“The individual mandate may be getting more attention, but in a time of persistently high unemployment there needs to be just as much concern about the employer mandate. While these results are specific to Indiana, there are likely other states where small and mid-size businesses are responsible for a significant portion of the job growth. Reforming healthcare need not compromise jobs and small businesses, but unfortunately the Affordable Care Act will do just that.”
“Under the health care overhaul, the federal government will start taxing itself and the states beginning in 2014. And that’s giving state Medicaid directors heartburn. A report released Tuesday by the actuarial firm Milliman Inc. said the tax will cost the Medicaid program between $36.5 billion and $41.9 billion over 10 years. At least $13 billion will be borne by states, and at least $23.5 billion by the federal government, based on the state-federal Medicaid matching formula.”
“Nineteen rural state hospital associations have signed onto a letter urging President Obama to nix the healthcare reform law’s special deal for Massachusetts hospitals in his 2013 budget proposal next month. The hospital groups say a provision in the law shifts $367 million annually in Medicare funding from 49 states to the Democratic-led commonwealth. The provision’s aim was simply to increase Medicare payments for a single, 15-bed hospital in Nantucket but ended up raising payment rates for the state’s 60 urban hospitals by 8 percent.”
“Because, even if one were to accept the White House’s accounting (which one shouldn’t), that would mean that 22 states — roughly 40 percent of the country — are not ‘on their way’ toward erecting the Obamacare exchanges. Isn’t that a problem? Further, upon closer inspection, it’s clear that many of the 28 states that are supposedly ‘on their way’ really aren’t ‘on their way.’ That’s just comical White House spin, in which the truly inconsequential — the acceptance of minor federal grant money, or the setting up of a committee to “study” the question — is elevated into a sure sign that Obamacare is a fait accompli. It’s ridiculous.”
“That is, states must now accept a comprehensive reorganization of Medicaid or forfeit all federal Medicaid funding—even though the spending power is circumscribed to preserve a distinction between what is local and what is national. If Congress is allowed to attach conditions to spending that the states cannot refuse in order to achieve an objective it could not outright mandate, the local/national distinction that is so central to federalism will be erased.”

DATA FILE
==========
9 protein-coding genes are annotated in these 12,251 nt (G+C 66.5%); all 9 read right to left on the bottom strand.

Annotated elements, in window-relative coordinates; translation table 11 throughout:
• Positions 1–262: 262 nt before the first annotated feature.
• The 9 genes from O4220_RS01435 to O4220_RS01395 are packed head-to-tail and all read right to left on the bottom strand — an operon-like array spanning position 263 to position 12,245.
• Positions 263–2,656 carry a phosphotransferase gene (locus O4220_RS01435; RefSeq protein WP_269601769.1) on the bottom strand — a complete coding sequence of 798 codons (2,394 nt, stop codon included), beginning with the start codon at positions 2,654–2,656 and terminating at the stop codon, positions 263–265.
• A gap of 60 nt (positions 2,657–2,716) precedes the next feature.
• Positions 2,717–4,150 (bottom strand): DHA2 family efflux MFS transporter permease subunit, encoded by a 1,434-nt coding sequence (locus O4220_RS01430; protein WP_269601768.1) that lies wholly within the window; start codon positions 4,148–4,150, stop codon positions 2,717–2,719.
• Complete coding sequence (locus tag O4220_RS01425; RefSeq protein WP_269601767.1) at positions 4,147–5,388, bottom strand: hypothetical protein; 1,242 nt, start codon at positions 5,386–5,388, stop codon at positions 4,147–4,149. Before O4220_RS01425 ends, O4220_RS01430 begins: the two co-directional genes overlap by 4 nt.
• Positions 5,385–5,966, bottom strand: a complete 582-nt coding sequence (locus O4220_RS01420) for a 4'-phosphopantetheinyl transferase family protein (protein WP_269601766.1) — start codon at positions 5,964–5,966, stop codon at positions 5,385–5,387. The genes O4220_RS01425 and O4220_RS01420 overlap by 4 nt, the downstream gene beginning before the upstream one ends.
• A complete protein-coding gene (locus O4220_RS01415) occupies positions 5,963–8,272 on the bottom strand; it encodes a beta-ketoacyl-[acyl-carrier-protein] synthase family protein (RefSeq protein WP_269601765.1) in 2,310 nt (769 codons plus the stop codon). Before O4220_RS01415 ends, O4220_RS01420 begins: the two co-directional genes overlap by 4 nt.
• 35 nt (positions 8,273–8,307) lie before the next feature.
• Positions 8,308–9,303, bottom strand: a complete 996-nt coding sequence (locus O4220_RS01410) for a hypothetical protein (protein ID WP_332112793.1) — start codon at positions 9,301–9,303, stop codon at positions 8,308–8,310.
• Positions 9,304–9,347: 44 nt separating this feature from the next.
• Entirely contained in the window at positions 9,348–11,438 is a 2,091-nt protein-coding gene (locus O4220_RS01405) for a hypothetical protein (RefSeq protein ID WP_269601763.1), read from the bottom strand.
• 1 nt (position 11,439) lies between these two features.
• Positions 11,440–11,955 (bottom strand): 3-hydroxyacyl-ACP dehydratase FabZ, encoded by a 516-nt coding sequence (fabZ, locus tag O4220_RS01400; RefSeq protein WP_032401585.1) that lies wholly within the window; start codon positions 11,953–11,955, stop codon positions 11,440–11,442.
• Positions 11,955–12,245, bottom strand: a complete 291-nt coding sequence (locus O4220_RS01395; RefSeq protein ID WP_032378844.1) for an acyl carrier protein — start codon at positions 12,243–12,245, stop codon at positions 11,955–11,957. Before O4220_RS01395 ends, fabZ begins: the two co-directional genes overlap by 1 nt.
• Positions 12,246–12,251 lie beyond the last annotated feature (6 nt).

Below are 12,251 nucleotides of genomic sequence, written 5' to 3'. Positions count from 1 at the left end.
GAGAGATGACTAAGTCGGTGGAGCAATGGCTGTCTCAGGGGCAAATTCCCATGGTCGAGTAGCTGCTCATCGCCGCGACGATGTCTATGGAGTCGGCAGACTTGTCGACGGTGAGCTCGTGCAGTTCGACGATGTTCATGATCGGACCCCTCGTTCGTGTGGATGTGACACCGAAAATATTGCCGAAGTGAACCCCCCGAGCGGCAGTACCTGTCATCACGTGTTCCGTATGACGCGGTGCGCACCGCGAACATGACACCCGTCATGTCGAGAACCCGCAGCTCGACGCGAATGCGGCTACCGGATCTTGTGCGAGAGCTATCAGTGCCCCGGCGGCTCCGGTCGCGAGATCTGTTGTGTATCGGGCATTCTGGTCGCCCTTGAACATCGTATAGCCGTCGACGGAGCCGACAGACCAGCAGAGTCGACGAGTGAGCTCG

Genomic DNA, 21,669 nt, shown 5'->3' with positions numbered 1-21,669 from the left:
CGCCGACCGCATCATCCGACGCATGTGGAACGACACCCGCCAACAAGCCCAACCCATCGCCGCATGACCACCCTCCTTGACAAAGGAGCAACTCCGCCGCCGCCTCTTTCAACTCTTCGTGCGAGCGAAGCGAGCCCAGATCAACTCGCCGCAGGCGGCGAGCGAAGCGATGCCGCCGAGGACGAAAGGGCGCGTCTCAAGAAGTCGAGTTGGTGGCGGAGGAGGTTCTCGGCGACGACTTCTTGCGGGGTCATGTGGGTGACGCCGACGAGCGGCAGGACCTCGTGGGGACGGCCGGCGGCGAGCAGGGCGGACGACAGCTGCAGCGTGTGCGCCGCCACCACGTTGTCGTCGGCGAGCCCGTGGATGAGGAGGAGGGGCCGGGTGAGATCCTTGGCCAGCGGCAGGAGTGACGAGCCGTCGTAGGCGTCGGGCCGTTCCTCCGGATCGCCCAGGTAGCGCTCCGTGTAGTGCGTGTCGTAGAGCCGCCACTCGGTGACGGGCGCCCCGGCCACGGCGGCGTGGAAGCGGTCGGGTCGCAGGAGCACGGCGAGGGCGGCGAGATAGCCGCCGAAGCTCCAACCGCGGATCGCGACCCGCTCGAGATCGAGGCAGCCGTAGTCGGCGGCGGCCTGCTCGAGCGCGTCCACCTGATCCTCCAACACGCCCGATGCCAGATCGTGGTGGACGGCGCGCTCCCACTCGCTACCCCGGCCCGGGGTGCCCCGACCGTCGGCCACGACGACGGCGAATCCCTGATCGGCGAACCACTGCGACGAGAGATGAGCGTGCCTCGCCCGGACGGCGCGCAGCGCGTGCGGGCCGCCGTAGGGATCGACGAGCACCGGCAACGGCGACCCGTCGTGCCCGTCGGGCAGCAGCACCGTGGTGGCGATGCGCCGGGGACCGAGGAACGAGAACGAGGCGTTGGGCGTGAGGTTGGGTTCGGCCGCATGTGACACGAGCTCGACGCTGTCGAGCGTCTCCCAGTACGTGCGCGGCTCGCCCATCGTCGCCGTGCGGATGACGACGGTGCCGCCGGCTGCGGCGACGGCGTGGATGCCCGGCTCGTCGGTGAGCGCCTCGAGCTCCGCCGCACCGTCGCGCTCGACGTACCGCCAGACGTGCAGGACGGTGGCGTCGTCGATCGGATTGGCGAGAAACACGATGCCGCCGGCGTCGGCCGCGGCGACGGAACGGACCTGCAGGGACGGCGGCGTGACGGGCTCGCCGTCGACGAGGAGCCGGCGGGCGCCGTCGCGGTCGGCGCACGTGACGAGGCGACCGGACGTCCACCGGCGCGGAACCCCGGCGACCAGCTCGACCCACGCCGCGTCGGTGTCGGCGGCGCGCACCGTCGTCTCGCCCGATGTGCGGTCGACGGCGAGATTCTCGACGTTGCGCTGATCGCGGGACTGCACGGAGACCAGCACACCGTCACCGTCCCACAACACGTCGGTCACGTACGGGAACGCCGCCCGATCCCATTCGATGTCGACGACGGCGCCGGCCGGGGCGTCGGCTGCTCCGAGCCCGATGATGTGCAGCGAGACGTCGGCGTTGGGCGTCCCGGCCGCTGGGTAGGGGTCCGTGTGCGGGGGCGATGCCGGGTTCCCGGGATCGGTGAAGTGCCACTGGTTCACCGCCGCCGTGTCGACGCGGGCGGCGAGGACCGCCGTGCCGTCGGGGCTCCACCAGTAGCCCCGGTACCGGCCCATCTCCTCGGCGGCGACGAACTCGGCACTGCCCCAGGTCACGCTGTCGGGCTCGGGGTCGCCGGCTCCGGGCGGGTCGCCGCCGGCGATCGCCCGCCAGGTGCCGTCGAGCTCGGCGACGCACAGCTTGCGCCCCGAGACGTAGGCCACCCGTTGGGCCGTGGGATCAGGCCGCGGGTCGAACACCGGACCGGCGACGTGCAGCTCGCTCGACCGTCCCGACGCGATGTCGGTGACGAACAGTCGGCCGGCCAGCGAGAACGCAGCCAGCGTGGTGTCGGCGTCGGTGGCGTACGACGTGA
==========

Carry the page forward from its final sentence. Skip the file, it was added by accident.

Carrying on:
“Twenty-six states on Tuesday asked the Supreme Court to overturn the health care reform law’s mandatory state expansion of the Medicaid program, a sleeper issue in the health care reform lawsuit that could determine how much leverage the federal government has with the states on any issue.
The states, led by Florida, argue that the federal government can’t force them to expand the Medicaid program, which has operated as a partnership between the feds and the states, as part of the 2010 health reform law. They argue that the Medicaid expansion is possibly more coercive than the law’s individual mandate.”
“In an action with major implications for health reform in Michigan, the state House has voted to turn down — at least for now — nearly $10 million in federal funds to create a statewide health exchange by 2014 to sell more affordable, standardized health insurance to consumers and small businesses.”
“New Hampshire has a high percentage of Medicare Advantage enrollees. Last month, 7,600 of them received notices that their coverage was being cancelled. Obamacare and another federal law passed in 2008, the Medicare Improvement for Patients and Providers Act, are killing Medicare Advantage to steer senior citizens back into regular Medicare, which offers fewer choices and is more heavily controlled from Washington.
As a result, thousands of Granite State seniors are being forced to switch doctors because they have to switch coverage.”
“Before ObamaCare’s state-based high risk pool program—the pre-existing condition insurance plan (PCIP)—went into effect, critics (including me) warned that enrollment in the program would run high and that as a result the program would go over budget. In California, at least, it turns out that prediction was half wrong. Enrollment in the program is much lower than expected. But program administrators are now worried it might go over budget anyway.”
“State officials are pushing back hard against what they view as shortcomings in the healthcare reform law for fear they’ll be barraged with complaints when people have trouble affording insurance. Federal regulators are writing the rules governing key aspects of the law, including the guidelines to determine who’s eligible for subsidies to buy private insurance. Those benefits will be delivered through state-based exchanges, however, leaving state officials on the receiving end of angry phone calls if glitches in the law aren’t ironed out by 2014.”